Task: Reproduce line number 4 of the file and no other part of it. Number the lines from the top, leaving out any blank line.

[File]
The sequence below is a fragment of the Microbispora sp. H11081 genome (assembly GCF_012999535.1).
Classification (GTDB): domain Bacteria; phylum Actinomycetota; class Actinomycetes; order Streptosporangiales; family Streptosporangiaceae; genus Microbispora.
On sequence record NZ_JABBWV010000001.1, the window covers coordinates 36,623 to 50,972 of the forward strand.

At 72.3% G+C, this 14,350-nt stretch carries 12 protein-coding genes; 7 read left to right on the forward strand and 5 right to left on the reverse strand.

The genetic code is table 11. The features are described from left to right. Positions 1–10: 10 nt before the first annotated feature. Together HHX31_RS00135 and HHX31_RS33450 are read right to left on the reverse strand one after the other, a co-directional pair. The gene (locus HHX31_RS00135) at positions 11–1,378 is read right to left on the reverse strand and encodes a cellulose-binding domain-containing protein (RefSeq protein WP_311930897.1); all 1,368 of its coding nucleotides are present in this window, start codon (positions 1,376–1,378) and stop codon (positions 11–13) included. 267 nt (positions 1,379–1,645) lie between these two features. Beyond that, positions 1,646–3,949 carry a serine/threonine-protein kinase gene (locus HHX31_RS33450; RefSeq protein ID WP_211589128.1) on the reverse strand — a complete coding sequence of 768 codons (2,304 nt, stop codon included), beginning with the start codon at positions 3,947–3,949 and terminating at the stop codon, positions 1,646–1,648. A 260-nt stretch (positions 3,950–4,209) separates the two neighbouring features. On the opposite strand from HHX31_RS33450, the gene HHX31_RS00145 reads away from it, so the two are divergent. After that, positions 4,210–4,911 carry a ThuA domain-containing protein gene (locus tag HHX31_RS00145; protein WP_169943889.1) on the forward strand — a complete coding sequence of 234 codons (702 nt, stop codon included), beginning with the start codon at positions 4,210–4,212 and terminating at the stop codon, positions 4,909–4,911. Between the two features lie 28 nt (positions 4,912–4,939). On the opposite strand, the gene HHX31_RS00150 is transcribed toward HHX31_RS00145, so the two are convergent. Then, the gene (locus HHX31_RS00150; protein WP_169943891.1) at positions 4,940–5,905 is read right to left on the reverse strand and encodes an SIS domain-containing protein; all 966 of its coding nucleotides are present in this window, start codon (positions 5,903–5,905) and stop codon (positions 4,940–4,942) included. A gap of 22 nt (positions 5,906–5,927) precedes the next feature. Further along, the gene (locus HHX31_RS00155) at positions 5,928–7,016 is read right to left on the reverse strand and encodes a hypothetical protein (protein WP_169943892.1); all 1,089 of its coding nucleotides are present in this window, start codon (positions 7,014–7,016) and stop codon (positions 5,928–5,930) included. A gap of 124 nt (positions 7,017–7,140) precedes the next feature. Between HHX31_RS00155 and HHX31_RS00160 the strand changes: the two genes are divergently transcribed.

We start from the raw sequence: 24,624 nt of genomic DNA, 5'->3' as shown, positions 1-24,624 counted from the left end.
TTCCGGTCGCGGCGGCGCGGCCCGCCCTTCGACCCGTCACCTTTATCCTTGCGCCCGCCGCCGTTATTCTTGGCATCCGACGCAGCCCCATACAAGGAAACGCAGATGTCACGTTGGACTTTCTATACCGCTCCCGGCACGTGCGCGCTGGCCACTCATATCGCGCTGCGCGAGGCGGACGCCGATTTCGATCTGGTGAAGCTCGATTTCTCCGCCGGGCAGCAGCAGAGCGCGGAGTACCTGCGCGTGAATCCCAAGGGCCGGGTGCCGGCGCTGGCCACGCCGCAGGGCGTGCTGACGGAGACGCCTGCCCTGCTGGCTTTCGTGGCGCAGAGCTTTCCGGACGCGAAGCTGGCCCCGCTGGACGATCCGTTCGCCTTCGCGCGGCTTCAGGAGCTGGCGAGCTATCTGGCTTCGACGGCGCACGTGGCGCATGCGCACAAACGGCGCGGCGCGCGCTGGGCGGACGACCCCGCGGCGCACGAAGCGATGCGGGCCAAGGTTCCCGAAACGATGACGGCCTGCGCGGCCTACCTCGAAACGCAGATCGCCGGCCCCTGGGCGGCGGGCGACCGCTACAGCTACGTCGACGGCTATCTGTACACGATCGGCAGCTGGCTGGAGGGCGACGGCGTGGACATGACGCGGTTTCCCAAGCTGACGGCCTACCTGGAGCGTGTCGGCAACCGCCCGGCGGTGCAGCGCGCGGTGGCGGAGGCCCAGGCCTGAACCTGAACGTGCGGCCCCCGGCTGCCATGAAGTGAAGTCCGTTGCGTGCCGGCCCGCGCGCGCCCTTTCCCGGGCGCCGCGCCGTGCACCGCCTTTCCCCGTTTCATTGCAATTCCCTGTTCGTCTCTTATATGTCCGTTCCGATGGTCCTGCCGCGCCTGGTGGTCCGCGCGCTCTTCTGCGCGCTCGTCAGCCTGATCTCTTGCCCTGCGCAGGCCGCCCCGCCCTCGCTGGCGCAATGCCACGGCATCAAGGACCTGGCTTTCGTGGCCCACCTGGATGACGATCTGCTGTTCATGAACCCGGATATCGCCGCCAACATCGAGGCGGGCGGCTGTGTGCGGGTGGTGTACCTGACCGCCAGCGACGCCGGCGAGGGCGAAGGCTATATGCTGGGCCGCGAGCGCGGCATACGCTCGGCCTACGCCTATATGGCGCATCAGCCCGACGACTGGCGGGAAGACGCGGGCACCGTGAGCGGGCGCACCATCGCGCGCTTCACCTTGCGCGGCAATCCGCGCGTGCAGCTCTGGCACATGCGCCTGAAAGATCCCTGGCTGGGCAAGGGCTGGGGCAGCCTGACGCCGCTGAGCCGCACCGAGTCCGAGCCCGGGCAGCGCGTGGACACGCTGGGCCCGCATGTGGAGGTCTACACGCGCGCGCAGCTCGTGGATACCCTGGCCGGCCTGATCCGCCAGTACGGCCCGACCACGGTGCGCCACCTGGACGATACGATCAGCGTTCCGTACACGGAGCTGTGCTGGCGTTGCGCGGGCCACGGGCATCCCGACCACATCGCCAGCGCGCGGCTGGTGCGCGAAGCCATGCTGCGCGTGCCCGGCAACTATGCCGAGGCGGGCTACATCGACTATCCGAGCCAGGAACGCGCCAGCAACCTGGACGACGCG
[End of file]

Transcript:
At 72.3% G+C, this 14,350-nt stretch carries 12 protein-coding genes; 7 read left to right on the forward strand and 5 right to left on the reverse strand.